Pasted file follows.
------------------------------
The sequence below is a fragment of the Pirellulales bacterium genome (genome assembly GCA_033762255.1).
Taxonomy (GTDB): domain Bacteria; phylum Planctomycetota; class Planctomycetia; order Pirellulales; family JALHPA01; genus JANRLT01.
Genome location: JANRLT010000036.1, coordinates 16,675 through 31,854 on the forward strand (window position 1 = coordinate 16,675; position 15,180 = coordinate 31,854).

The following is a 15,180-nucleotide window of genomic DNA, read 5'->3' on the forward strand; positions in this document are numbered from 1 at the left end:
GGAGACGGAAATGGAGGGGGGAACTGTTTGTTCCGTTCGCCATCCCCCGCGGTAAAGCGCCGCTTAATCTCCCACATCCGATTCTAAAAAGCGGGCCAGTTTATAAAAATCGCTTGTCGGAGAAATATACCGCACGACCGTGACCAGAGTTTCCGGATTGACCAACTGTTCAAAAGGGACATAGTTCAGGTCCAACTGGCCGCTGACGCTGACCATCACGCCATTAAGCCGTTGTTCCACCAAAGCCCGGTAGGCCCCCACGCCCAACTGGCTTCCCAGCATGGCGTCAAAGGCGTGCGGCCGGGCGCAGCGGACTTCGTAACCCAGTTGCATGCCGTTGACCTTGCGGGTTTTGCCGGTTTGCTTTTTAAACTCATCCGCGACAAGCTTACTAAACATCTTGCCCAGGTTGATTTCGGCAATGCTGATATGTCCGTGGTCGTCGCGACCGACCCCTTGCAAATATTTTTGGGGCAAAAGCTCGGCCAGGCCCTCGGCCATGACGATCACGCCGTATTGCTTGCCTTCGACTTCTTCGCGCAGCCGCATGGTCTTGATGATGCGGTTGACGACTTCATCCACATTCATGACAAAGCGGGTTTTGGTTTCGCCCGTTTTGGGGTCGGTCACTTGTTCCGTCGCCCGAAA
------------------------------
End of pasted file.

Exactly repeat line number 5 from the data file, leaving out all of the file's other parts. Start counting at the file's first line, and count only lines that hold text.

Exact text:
GGAGACGGAAATGGAGGGGGGAACTGTTTGTTCCGTTCGCCATCCCCCGCGGTAAAGCGCCGCTTAATCTCCCACATCCGATTCTAAAAAGCGGGCCAGTTTATAAAAATCGCTTGTCGGAGAAATATACCGCACGACCGTGACCAGAGTTTCCGGATTGACCAACTGTTCAAAAGGGACATAGTTCAGGTCCAACTGGCCGCTGACGCTGACCATCACGCCATTAAGCCGTTGTTCCACCAAAGCCCGGTAGGCCCCCACGCCCAACTGGCTTCCCAGCATGGCGTCAAAGGCGTGCGGCCGGGCGCAGCGGACTTCGTAACCCAGTTGCATGCCGTTGACCTTGCGGGTTTTGCCGGTTTGCTTTTTAAACTCATCCGCGACAAGCTTACTAAACATCTTGCCCAGGTTGATTTCGGCAATGCTGATATGTCCGTGGTCGTCGCGACCGACCCCTTGCAAATATTTTTGGGGCAAAAGCTCGGCCAGGCCCTCGGCCATGACGATCACGCCGTATTGCTTGCCTTCGACTTCTTCGCGCAGCCGCATGGTCTTGATGATGCGGTTGACGACTTCATCCACATTCATGACAAAGCGGGTTTTGGTTTCGCCCGTTTTGGGGTCGGTCACTTGTTCCGTCGCCCGAAA